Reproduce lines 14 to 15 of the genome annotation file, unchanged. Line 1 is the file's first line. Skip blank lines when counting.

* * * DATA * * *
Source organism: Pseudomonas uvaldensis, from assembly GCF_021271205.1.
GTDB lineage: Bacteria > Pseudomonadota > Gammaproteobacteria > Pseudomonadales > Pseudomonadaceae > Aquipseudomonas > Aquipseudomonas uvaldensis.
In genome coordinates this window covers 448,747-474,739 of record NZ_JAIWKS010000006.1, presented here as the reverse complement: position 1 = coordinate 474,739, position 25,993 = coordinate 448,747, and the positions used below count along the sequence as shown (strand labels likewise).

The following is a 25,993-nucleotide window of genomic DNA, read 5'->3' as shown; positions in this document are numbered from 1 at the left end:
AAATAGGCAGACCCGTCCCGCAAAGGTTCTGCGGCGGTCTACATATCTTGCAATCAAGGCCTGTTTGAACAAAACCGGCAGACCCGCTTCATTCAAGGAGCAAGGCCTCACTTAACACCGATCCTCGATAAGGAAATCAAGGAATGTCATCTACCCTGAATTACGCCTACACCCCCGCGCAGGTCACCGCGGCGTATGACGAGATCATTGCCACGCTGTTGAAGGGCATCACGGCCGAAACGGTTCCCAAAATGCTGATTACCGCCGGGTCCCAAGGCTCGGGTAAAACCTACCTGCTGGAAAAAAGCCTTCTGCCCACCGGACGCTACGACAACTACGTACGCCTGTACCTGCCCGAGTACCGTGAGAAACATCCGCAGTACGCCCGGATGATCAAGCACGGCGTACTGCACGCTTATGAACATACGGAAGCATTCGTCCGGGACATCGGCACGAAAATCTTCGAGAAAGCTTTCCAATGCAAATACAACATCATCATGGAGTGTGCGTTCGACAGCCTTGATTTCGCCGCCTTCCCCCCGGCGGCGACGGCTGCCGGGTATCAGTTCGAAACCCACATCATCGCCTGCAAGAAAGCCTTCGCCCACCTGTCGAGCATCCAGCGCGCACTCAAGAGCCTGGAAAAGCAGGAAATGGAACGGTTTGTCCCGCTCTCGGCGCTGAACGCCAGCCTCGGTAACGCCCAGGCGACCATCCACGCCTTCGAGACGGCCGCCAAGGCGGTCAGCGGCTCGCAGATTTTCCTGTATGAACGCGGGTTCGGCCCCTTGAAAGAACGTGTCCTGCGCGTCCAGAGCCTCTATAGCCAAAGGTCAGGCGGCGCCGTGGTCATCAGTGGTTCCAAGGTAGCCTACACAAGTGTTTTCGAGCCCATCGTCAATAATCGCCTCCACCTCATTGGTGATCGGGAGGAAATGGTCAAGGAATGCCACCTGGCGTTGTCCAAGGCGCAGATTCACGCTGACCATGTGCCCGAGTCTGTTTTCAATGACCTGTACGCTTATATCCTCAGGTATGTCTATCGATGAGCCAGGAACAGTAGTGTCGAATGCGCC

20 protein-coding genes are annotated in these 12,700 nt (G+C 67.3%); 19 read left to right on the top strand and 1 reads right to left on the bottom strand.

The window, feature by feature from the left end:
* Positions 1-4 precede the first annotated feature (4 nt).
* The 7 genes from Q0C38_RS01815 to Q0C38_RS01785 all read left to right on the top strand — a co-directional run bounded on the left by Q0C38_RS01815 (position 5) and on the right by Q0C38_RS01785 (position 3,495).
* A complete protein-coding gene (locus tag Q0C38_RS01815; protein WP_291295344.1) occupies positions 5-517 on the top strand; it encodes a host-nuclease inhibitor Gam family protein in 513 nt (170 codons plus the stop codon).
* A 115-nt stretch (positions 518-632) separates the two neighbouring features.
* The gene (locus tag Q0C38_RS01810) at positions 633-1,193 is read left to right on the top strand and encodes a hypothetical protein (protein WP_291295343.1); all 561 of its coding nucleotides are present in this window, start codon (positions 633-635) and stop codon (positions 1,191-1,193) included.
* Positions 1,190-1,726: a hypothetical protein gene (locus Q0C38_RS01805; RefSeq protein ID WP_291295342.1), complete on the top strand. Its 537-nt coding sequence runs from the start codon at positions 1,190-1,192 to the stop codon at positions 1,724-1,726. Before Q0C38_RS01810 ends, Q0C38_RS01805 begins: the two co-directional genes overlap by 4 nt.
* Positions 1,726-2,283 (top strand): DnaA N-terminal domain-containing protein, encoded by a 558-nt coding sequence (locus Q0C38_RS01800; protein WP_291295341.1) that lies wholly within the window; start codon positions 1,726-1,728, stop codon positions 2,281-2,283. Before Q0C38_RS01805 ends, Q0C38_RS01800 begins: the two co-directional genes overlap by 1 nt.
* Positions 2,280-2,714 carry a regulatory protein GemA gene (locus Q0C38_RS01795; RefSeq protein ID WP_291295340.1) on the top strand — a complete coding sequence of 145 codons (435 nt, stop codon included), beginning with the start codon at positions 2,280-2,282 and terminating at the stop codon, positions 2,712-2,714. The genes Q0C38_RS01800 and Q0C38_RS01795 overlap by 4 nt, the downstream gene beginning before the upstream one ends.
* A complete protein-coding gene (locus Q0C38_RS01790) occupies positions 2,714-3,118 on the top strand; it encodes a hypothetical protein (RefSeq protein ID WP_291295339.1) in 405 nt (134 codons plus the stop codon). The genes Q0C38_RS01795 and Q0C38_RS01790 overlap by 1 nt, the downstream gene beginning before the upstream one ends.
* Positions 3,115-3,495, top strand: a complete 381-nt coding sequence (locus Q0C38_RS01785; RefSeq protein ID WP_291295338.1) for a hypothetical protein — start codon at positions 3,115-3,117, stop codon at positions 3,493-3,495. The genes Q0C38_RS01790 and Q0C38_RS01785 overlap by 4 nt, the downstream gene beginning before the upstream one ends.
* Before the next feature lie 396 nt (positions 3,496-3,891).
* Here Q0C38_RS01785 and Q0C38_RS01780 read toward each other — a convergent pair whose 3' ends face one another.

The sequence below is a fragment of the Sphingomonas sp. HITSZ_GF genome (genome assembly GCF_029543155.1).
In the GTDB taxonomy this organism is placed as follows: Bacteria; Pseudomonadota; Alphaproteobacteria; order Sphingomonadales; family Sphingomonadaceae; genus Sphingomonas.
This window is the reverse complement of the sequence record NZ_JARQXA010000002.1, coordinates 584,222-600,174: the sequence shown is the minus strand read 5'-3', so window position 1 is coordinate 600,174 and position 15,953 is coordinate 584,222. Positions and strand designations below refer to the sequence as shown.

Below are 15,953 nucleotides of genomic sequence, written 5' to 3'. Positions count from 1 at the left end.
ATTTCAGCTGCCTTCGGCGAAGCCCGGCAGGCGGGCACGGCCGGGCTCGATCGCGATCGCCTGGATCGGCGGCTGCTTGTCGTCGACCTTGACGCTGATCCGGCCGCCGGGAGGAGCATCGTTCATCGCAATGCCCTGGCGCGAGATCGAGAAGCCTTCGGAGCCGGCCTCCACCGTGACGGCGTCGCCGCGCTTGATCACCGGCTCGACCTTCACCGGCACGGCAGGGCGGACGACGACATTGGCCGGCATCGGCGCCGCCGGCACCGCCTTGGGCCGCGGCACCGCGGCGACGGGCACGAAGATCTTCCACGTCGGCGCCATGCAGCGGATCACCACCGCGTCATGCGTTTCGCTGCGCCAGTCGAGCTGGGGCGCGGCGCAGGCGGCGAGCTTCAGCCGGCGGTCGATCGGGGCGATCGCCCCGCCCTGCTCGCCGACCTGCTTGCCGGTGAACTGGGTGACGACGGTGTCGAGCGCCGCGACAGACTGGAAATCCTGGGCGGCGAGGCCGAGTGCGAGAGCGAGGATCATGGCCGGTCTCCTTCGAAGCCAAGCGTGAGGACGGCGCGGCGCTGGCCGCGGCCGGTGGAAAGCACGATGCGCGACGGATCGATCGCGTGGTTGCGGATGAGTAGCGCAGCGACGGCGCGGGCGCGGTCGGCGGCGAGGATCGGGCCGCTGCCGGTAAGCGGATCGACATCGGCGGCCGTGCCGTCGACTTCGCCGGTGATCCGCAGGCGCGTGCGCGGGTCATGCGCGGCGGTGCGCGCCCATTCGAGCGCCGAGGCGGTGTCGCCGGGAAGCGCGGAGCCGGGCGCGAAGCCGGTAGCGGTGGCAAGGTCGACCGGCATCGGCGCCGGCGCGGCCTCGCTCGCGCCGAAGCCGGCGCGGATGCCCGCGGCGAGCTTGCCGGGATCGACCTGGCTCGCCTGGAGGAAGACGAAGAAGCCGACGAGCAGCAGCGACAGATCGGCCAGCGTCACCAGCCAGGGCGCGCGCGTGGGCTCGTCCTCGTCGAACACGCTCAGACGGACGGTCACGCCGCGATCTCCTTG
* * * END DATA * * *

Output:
* Positions 1,726-2,283 (top strand): DnaA N-terminal domain-containing protein, encoded by a 558-nt coding sequence (locus Q0C38_RS01800; protein WP_291295341.1) that lies wholly within the window; start codon positions 1,726-1,728, stop codon positions 2,281-2,283. Before Q0C38_RS01805 ends, Q0C38_RS01800 begins: the two co-directional genes overlap by 1 nt.
* Positions 2,280-2,714 carry a regulatory protein GemA gene (locus Q0C38_RS01795; RefSeq protein ID WP_291295340.1) on the top strand — a complete coding sequence of 145 codons (435 nt, stop codon included), beginning with the start codon at positions 2,280-2,282 and terminating at the stop codon, positions 2,712-2,714. The genes Q0C38_RS01800 and Q0C38_RS01795 overlap by 4 nt, the downstream gene beginning before the upstream one ends.